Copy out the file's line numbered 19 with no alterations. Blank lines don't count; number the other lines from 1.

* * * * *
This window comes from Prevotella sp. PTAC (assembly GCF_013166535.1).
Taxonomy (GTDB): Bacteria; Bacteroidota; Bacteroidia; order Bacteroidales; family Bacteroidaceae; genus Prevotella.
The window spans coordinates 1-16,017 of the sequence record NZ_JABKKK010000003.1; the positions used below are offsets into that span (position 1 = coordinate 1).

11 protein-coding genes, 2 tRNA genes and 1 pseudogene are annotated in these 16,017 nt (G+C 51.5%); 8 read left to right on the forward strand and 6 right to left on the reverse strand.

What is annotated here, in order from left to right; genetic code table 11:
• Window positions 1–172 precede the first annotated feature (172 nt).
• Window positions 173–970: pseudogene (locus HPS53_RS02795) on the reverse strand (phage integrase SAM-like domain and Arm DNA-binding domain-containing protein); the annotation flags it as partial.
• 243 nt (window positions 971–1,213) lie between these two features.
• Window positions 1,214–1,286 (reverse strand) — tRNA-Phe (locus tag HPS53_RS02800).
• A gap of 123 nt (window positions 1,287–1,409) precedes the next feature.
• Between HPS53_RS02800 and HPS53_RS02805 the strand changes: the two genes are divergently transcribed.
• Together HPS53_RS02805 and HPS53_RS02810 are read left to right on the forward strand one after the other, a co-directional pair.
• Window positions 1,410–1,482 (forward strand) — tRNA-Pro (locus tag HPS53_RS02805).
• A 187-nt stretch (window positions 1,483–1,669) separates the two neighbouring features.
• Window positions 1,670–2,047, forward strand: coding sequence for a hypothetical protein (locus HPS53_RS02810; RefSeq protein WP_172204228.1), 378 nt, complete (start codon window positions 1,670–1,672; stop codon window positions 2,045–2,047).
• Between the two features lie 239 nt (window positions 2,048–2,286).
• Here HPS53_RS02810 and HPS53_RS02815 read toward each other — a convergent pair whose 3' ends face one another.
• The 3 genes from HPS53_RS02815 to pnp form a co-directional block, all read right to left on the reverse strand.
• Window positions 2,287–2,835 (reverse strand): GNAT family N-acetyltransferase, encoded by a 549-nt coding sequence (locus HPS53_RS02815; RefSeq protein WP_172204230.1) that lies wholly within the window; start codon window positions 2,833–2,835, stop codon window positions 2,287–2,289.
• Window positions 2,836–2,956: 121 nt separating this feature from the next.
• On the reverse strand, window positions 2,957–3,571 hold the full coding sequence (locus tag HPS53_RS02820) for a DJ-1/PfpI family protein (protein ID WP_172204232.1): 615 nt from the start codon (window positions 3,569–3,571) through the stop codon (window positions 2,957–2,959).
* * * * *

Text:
• Window positions 2,287–2,835 (reverse strand): GNAT family N-acetyltransferase, encoded by a 549-nt coding sequence (locus HPS53_RS02815; RefSeq protein WP_172204230.1) that lies wholly within the window; start codon window positions 2,833–2,835, stop codon window positions 2,287–2,289.